FacingFactsWordCloud4” by Lbeaumont is licensed under CC BY-SA 4.0

Scientists often differentiate types of evidence. Efficacy trials (Type I evidence) are often a first step in program development. These trials establish the cause and effect of a program on its intended outcomes. Efficacy trials determine whether a program changes a health outcome under scientifically controlled conditions. Individuals connected to a university often implement these studies. The next step in developing research evidence is typically known as effectiveness trials. This Type II evidence evaluates cause and effect in community settings, and in these studies the people, such as a teacher in a school, implementing the studies are often right from the community setting. So, what has been learned by well-trained researchers from the university is now implemented from people in the field to see if positive effects are once again found. Evidence-based practices are identified through a series of efficacy and effectiveness studies published in peer-reviewed literature. The third type of evidence (Type III evidence) evaluates the implementation context, such as an organization’s readiness to implement a new practice. One community might be ready and interested to implement a program on birth control, for example, whereas another community might not want to even try to do something in this area due to a number of issues, including the controversies that surround this topic or even lack of leadership to take on such a topic. The readiness of the community is a factor that community psychologists point to as key in whether or not an intervention is successfully implemented (Scaccia et al., 2015). An important skill is being able to work with communities differently so that we take into consideration their readiness to implement an intervention.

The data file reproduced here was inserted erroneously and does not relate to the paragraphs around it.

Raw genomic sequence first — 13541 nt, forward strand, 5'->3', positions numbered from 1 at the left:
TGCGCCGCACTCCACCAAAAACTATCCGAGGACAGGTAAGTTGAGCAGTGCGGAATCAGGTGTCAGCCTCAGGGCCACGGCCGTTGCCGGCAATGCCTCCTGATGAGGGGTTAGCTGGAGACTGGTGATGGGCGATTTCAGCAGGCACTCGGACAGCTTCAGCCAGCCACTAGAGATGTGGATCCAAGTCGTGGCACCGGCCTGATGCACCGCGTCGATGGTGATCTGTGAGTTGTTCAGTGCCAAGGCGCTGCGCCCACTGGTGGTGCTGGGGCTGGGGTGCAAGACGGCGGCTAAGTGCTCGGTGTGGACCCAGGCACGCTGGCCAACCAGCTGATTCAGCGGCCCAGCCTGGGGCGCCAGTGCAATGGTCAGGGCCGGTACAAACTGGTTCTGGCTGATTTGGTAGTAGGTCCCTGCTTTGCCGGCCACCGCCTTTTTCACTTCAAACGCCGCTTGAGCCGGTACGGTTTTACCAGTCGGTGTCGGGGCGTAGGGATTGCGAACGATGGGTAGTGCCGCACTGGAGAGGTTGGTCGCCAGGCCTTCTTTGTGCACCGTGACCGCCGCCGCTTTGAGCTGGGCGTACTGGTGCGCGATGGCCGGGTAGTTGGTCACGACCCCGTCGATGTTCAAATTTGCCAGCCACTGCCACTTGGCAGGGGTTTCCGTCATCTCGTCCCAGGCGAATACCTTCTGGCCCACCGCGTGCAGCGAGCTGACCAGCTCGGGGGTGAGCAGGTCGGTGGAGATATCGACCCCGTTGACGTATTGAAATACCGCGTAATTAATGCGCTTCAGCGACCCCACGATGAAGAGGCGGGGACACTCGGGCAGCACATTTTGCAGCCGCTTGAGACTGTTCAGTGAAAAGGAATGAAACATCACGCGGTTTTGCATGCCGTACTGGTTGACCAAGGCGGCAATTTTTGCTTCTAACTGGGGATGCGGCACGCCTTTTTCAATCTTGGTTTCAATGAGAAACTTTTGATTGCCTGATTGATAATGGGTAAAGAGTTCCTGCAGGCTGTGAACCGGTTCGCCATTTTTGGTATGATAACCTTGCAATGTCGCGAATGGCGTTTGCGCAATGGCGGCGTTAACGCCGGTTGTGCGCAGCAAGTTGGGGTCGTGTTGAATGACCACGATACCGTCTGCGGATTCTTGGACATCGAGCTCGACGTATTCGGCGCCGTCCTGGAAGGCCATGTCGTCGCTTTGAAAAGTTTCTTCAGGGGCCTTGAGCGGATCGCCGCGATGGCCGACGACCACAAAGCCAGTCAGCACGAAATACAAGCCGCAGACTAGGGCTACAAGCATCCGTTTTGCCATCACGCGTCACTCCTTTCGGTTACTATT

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Community psychologists often link imbalances in resource allocation to social problems. But even in the creation and distribution of the research knowledge, there might be inequitable practices. For example, some say that we should only rely on knowledge created during randomized clinical trials, as this is the best way to know whether an intervention is effective. Many members of the community, however, do not have access to the resources or skills to implement these types of expensive interventions. And more to the point, there might be many other ways to understand whether an intervention is effective. There is an important role that community members might play in the creation of knowledge; the creation of collaborative teams involving researchers and community members might be one way that allows information to be actually perceived as valuable, and then widely disseminated. We will come back to this important issue, but first let’s see how the field of Community Psychology has come up with some strategies to overcome these dissemination problems mentioned at the start of this chapter.